The Who, What, When, Where and Why of Chemistry
Chemistry is not a world unto itself. It is woven firmly into the fabric of the rest of the world, and various fields, from literature to archeology, thread their way through the chemist's text.
A hot object can transfer heat to its surroundings by conduction and convection, in other words by having molecules (or atoms) in the surroundings collide with the surface of the object, pick up some of its energy and move off. Imagine a little bucket brigade, stepping up to the object, grabbing a piece of heat (energy, really) and heading off to dump it elsewhere. Air doesn't conduct heat very well, and trapping it reduces convection (the bulk movement of the air - air currents), hence trapped air is an effective insulator.
If you halt the bucket brigade - prevent any molecules from walking off with a chunk of energy, all the energy stays in the object and voila my cocoa stays hot. So if I could envelop my cocoa in a bubble of nothingsness — a vacuum — I could keep it from cooling via conduction and convection. (Of course, I'd have to put a vacuum tight lid on the thing, lest it instantly boil off — but that's another post…) A convenient way to do this is to use a vacuum flask, where a 'layer' of vacuum is enclosed between two walls. Originally glass walls were used. If you're my age, you might remember dropping your lunch box, and then opening your thermos at lunch to find shard of glass inside. These days stainless steel or plastic walls make lugging your milk to school a less risky proposition.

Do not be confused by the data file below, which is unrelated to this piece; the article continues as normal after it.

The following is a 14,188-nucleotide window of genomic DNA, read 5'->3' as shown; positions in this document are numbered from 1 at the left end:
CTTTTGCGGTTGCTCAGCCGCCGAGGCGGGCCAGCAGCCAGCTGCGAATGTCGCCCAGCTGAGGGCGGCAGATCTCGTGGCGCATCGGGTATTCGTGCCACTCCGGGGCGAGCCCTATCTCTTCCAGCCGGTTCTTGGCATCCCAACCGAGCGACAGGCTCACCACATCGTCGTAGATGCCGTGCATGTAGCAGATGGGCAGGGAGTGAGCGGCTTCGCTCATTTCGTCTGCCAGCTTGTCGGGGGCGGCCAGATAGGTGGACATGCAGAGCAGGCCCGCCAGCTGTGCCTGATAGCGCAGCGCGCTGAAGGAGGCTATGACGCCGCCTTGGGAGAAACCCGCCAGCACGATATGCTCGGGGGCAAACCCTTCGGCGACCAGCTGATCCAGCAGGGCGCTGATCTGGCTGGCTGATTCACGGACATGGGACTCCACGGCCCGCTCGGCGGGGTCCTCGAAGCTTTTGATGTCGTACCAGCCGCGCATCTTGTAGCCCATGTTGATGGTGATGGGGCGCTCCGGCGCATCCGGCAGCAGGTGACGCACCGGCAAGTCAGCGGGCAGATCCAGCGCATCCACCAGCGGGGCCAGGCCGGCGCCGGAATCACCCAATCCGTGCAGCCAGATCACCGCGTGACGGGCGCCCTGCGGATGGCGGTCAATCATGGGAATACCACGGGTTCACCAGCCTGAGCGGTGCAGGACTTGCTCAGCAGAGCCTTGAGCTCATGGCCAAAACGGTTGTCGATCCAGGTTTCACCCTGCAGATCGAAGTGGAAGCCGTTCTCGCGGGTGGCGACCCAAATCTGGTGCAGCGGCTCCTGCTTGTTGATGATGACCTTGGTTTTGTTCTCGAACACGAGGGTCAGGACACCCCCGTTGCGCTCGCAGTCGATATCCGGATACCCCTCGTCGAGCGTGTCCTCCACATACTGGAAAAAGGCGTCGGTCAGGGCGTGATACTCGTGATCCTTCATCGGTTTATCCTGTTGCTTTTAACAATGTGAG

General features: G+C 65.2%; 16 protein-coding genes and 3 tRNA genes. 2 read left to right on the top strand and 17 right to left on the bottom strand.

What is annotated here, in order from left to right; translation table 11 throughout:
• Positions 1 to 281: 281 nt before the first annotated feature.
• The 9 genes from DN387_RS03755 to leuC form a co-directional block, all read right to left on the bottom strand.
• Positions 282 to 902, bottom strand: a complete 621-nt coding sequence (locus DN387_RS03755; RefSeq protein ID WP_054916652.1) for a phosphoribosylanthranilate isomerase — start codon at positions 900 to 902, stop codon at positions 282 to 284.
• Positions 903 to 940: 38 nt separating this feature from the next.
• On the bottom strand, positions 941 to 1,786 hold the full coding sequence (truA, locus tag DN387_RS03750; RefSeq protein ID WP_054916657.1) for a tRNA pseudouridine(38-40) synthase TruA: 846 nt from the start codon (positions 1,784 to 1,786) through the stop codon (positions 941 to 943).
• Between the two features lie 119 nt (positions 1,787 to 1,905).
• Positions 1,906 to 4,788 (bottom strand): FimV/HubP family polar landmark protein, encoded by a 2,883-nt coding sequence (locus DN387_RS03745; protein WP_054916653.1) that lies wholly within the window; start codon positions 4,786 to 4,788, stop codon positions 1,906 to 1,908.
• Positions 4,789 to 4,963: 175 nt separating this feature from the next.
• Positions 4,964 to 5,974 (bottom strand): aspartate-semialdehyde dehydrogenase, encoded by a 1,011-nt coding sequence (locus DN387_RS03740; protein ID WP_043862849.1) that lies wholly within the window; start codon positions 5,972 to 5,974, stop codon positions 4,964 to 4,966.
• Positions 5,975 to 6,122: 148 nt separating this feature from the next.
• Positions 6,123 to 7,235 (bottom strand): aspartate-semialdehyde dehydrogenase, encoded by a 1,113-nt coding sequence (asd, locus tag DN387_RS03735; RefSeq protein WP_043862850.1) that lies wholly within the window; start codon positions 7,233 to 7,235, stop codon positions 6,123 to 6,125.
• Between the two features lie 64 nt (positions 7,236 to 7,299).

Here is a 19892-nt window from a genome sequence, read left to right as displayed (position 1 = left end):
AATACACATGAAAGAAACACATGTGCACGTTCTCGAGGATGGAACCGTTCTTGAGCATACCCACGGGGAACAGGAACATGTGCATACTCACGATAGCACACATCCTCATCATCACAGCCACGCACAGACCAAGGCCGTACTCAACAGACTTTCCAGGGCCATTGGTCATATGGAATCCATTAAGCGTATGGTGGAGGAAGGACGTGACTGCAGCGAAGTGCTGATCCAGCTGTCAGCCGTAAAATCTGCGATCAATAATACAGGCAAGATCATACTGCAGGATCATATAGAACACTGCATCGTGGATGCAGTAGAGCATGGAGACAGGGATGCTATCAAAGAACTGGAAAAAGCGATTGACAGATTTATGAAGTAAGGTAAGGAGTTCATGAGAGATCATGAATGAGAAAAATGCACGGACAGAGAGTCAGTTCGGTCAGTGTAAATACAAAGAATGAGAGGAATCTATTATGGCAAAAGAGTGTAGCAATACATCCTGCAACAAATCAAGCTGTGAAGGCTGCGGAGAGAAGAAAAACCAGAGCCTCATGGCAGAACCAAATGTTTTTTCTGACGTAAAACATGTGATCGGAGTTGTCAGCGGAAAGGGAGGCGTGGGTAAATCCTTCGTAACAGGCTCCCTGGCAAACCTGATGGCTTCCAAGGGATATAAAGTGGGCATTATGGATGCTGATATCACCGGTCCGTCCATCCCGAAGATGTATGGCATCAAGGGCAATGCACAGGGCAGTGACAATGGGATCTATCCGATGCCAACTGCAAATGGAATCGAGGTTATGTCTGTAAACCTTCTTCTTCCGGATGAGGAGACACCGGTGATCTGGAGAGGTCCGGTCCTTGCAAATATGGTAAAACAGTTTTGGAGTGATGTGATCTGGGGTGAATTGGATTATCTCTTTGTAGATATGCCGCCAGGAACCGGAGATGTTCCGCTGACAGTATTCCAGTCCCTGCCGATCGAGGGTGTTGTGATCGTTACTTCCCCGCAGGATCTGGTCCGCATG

Chemists still use the glass walled version of a thermos. We call it a Dewar (for James Dewar, who invented the contraption in 1892).
But an object untouched by other molecules can still lose heat by radiation, by emitting infrared photons - light at wavelengths longer than visible light. Reflective wrappings, like metalized Mylar, keep the light - and the warmth - inside.
A friend recently wondered why clear weather was cold weather. The earth radiates some of its heat back out into the universe as infrared radiation. Clouds act as insulating wraps for the earth, the water molecules grabbing the heat before it radiates out into space and re-emitting some of it back toward the planet's surface. (This is the greenhouse effect — it's not up for debate.) On a clear night, no clouds, so less heat is retained. Suddenly the temperatures are well below freezing.
(Other molecules besides water help trap infrared radiation within the atmosphere, including carbon dioxide and methane.)